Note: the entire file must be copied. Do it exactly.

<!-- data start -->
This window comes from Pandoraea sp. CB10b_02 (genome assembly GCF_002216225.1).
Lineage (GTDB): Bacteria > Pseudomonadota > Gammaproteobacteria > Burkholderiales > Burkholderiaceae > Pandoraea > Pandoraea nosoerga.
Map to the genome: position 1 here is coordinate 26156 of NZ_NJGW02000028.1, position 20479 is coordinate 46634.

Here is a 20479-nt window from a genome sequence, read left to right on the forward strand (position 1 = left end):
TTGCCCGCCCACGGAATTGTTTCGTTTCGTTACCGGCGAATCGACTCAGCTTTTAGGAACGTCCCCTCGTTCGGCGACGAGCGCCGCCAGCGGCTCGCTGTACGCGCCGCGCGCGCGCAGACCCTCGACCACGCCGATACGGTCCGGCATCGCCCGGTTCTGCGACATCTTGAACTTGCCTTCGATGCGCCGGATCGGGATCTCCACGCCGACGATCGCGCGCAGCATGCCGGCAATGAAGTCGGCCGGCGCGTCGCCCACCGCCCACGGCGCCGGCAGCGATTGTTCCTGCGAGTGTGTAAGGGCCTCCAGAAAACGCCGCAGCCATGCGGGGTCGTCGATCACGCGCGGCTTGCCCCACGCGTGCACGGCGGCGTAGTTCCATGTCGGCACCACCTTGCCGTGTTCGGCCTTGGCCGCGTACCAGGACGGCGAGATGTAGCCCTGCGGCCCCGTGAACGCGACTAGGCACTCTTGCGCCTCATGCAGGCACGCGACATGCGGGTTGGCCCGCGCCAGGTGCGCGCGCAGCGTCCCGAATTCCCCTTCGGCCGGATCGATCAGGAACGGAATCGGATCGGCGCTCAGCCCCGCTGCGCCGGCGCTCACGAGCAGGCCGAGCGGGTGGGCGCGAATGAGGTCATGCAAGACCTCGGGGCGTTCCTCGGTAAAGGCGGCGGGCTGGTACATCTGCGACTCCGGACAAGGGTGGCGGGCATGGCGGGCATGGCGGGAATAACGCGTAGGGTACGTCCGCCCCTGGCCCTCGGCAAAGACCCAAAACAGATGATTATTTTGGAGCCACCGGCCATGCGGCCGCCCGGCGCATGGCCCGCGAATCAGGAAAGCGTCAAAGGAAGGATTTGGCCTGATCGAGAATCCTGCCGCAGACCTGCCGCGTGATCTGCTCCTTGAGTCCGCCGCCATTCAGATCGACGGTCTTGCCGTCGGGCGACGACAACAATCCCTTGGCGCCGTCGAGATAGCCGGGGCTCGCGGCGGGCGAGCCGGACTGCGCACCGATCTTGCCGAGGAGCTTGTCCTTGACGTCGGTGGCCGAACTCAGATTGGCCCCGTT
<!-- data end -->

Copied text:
This window comes from Pandoraea sp. CB10b_02 (genome assembly GCF_002216225.1).
Lineage (GTDB): Bacteria > Pseudomonadota > Gammaproteobacteria > Burkholderiales > Burkholderiaceae > Pandoraea > Pandoraea nosoerga.
Map to the genome: position 1 here is coordinate 26156 of NZ_NJGW02000028.1, position 20479 is coordinate 46634.

Here is a 20479-nt window from a genome sequence, read left to right on the forward strand (position 1 = left end):
TTGCCCGCCCACGGAATTGTTTCGTTTCGTTACCGGCGAATCGACTCAGCTTTTAGGAACGTCCCCTCGTTCGGCGACGAGCGCCGCCAGCGGCTCGCTGTACGCGCCGCGCGCGCGCAGACCCTCGACCACGCCGATACGGTCCGGCATCGCCCGGTTCTGCGACATCTTGAACTTGCCTTCGATGCGCCGGATCGGGATCTCCACGCCGACGATCGCGCGCAGCATGCCGGCAATGAAGTCGGCCGGCGCGTCGCCCACCGCCCACGGCGCCGGCAGCGATTGTTCCTGCGAGTGTGTAAGGGCCTCCAGAAAACGCCGCAGCCATGCGGGGTCGTCGATCACGCGCGGCTTGCCCCACGCGTGCACGGCGGCGTAGTTCCATGTCGGCACCACCTTGCCGTGTTCGGCCTTGGCCGCGTACCAGGACGGCGAGATGTAGCCCTGCGGCCCCGTGAACGCGACTAGGCACTCTTGCGCCTCATGCAGGCACGCGACATGCGGGTTGGCCCGCGCCAGGTGCGCGCGCAGCGTCCCGAATTCCCCTTCGGCCGGATCGATCAGGAACGGAATCGGATCGGCGCTCAGCCCCGCTGCGCCGGCGCTCACGAGCAGGCCGAGCGGGTGGGCGCGAATGAGGTCATGCAAGACCTCGGGGCGTTCCTCGGTAAAGGCGGCGGGCTGGTACATCTGCGACTCCGGACAAGGGTGGCGGGCATGGCGGGCATGGCGGGAATAACGCGTAGGGTACGTCCGCCCCTGGCCCTCGGCAAAGACCCAAAACAGATGATTATTTTGGAGCCACCGGCCATGCGGCCGCCCGGCGCATGGCCCGCGAATCAGGAAAGCGTCAAAGGAAGGATTTGGCCTGATCGAGAATCCTGCCGCAGACCTGCCGCGTGATCTGCTCCTTGAGTCCGCCGCCATTCAGATCGACGGTCTTGCCGTCGGGCGACGACAACAATCCCTTGGCGCCGTCGAGATAGCCGGGGCTCGCGGCGGGCGAGCCGGACTGCGCACCGATCTTGCCGAGGAGCTTGTCCTTGACGTCGGTGGCCGAACTCAGATTGGCCCCGTT